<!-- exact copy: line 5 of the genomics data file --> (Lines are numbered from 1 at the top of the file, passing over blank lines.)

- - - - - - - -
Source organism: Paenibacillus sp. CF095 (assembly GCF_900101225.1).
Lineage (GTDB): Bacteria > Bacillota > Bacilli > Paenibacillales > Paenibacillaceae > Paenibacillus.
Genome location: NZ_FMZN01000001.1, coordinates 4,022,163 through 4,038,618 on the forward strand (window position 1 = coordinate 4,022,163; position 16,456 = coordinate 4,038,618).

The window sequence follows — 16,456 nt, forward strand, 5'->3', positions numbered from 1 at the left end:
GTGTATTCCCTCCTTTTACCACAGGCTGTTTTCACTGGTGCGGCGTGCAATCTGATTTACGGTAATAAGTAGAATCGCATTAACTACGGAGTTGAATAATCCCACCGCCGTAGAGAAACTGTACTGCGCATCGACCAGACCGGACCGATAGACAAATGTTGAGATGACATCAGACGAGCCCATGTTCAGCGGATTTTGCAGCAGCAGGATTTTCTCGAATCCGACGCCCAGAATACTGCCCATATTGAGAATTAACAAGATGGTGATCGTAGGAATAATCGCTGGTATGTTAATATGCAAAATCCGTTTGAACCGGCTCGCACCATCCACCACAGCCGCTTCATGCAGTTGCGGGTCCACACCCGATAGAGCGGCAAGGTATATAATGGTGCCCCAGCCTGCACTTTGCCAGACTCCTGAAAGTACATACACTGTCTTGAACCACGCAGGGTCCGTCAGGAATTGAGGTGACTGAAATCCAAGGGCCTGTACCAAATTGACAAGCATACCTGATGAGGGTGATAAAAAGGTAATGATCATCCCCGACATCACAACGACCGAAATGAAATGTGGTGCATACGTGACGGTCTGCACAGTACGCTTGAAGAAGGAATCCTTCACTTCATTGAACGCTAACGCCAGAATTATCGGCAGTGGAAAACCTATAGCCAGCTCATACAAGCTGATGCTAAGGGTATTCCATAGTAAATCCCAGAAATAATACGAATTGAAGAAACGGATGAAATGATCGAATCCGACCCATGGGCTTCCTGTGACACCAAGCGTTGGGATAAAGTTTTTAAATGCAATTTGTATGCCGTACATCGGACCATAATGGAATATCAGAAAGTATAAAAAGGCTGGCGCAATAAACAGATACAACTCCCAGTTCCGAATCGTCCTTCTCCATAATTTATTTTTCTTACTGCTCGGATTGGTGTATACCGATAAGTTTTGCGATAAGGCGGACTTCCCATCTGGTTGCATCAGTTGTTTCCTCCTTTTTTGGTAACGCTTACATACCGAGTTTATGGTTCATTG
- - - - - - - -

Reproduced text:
GTGTATTCCCTCCTTTTACCACAGGCTGTTTTCACTGGTGCGGCGTGCAATCTGATTTACGGTAATAAGTAGAATCGCATTAACTACGGAGTTGAATAATCCCACCGCCGTAGAGAAACTGTACTGCGCATCGACCAGACCGGACCGATAGACAAATGTTGAGATGACATCAGACGAGCCCATGTTCAGCGGATTTTGCAGCAGCAGGATTTTCTCGAATCCGACGCCCAGAATACTGCCCATATTGAGAATTAACAAGATGGTGATCGTAGGAATAATCGCTGGTATGTTAATATGCAAAATCCGTTTGAACCGGCTCGCACCATCCACCACAGCCGCTTCATGCAGTTGCGGGTCCACACCCGATAGAGCGGCAAGGTATATAATGGTGCCCCAGCCTGCACTTTGCCAGACTCCTGAAAGTACATACACTGTCTTGAACCACGCAGGGTCCGTCAGGAATTGAGGTGACTGAAATCCAAGGGCCTGTACCAAATTGACAAGCATACCTGATGAGGGTGATAAAAAGGTAATGATCATCCCCGACATCACAACGACCGAAATGAAATGTGGTGCATACGTGACGGTCTGCACAGTACGCTTGAAGAAGGAATCCTTCACTTCATTGAACGCTAACGCCAGAATTATCGGCAGTGGAAAACCTATAGCCAGCTCATACAAGCTGATGCTAAGGGTATTCCATAGTAAATCCCAGAAATAATACGAATTGAAGAAACGGATGAAATGATCGAATCCGACCCATGGGCTTCCTGTGACACCAAGCGTTGGGATAAAGTTTTTAAATGCAATTTGTATGCCGTACATCGGACCATAATGGAATATCAGAAAGTATAAAAAGGCTGGCGCAATAAACAGATACAACTCCCAGTTCCGAATCGTCCTTCTCCATAATTTATTTTTCTTACTGCTCGGATTGGTGTATACCGATAAGTTTTGCGATAAGGCGGACTTCCCATCTGGTTGCATCAGTTGTTTCCTCCTTTTTTGGTAACGCTTACATACCGAGTTTATGGTTCATTG